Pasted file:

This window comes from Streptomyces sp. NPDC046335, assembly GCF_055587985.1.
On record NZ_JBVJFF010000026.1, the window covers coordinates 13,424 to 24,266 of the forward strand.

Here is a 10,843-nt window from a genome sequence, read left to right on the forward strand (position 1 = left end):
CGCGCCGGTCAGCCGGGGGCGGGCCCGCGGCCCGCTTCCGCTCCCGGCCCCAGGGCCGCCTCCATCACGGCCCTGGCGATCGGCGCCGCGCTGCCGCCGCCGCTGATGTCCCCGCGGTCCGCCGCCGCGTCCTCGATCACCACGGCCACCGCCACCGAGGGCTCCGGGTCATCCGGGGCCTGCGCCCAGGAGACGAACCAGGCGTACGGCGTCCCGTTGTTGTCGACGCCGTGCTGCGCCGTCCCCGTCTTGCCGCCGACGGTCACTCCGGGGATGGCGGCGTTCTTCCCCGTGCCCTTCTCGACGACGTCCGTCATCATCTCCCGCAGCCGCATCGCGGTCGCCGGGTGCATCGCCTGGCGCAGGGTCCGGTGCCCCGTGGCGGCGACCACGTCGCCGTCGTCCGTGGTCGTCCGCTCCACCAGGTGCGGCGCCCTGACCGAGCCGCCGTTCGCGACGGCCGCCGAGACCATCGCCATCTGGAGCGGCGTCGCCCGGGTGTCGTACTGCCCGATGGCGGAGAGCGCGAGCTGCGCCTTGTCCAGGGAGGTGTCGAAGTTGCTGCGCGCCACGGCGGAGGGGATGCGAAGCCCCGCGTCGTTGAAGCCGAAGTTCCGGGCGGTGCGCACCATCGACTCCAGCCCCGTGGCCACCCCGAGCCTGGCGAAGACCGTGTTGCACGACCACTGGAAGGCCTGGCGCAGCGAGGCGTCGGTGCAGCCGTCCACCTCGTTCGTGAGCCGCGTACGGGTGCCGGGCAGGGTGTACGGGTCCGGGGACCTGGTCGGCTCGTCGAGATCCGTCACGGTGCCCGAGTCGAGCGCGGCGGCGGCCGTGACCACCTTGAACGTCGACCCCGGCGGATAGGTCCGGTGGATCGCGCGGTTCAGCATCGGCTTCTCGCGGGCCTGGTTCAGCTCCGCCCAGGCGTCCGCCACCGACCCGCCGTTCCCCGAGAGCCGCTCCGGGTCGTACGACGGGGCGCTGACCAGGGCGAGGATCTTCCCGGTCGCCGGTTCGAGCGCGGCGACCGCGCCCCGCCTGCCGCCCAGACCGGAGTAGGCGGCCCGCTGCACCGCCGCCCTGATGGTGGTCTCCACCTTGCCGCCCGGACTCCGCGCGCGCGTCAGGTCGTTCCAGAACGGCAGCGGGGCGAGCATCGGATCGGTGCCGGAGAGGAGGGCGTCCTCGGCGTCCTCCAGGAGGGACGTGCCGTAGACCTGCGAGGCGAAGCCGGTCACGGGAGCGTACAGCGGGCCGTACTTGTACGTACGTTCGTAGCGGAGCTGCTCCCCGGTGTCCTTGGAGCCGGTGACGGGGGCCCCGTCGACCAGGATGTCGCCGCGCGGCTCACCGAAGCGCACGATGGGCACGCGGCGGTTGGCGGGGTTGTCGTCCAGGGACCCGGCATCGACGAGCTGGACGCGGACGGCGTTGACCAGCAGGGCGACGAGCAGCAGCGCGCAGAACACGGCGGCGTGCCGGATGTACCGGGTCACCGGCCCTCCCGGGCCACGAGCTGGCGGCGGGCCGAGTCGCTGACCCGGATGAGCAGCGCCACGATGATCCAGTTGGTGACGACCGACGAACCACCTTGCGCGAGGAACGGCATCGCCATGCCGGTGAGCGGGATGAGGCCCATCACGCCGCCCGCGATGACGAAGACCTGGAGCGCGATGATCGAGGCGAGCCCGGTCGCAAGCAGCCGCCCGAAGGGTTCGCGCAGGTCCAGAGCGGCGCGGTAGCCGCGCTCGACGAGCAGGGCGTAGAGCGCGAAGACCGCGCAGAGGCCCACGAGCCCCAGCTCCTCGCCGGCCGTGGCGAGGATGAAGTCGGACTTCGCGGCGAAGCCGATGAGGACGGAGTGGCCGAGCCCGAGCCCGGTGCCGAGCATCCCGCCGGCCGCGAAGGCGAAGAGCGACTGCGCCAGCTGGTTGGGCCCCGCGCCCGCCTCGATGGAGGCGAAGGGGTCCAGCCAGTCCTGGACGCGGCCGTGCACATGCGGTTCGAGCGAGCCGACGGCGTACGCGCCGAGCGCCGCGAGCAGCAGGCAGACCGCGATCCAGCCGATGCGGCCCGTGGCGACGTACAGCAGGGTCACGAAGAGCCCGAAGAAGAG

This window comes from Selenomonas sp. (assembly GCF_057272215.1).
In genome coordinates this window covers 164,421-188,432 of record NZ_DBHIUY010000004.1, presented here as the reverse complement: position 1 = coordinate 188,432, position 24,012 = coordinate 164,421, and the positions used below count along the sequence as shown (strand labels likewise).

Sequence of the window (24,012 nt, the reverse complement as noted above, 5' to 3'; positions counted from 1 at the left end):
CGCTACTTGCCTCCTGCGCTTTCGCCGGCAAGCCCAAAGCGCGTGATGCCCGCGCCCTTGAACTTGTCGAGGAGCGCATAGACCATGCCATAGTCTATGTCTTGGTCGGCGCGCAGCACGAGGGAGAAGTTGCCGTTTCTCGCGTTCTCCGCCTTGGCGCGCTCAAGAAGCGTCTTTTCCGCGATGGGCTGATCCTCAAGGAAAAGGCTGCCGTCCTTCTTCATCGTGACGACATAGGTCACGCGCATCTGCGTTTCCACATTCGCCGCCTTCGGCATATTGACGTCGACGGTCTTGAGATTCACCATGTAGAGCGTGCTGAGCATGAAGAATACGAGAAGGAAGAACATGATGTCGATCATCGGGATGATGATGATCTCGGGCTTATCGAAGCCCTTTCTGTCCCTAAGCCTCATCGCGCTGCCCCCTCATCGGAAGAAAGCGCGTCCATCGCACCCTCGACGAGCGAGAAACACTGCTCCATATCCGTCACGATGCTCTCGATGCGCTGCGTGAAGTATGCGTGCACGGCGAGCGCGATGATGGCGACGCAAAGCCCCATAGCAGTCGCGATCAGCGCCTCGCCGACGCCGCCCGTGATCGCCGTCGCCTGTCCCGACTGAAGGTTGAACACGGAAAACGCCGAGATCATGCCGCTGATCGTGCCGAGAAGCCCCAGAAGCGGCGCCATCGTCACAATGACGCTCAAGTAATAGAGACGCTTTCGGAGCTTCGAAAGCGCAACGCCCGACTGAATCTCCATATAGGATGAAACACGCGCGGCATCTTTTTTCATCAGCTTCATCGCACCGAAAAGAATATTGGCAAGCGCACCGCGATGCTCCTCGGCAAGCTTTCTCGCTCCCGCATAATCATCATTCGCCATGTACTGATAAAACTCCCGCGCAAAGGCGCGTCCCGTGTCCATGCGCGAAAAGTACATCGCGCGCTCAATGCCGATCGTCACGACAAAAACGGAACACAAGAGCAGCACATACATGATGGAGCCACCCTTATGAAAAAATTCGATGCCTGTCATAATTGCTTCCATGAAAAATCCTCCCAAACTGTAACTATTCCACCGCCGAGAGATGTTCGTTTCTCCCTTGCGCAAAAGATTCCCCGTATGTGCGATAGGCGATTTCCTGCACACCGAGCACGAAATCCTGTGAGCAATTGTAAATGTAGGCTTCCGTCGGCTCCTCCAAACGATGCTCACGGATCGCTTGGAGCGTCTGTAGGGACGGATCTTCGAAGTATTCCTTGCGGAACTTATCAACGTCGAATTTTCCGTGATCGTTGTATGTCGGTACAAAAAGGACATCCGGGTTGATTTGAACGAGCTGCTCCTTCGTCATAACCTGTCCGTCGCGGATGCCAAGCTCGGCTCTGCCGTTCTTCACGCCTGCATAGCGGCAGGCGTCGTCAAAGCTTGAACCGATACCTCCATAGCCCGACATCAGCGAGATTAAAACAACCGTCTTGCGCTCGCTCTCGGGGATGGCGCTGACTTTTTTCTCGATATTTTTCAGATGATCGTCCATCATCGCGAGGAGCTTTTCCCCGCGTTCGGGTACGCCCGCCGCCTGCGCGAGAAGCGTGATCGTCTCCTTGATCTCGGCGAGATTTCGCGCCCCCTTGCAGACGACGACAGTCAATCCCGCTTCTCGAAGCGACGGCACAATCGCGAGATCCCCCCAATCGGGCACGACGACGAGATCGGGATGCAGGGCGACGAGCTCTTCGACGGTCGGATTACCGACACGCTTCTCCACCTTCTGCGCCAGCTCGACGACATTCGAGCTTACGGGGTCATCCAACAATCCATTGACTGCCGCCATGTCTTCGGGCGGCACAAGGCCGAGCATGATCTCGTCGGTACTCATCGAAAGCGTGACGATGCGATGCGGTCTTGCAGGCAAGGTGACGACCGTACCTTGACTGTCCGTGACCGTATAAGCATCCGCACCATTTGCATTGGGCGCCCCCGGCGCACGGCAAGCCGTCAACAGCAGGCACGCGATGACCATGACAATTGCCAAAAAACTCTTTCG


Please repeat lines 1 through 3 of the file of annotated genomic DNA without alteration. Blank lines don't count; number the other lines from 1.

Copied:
This window comes from Streptomyces sp. NPDC046335, assembly GCF_055587985.1.
On record NZ_JBVJFF010000026.1, the window covers coordinates 13,424 to 24,266 of the forward strand.

Here is a 10,843-nt window from a genome sequence, read left to right on the forward strand (position 1 = left end):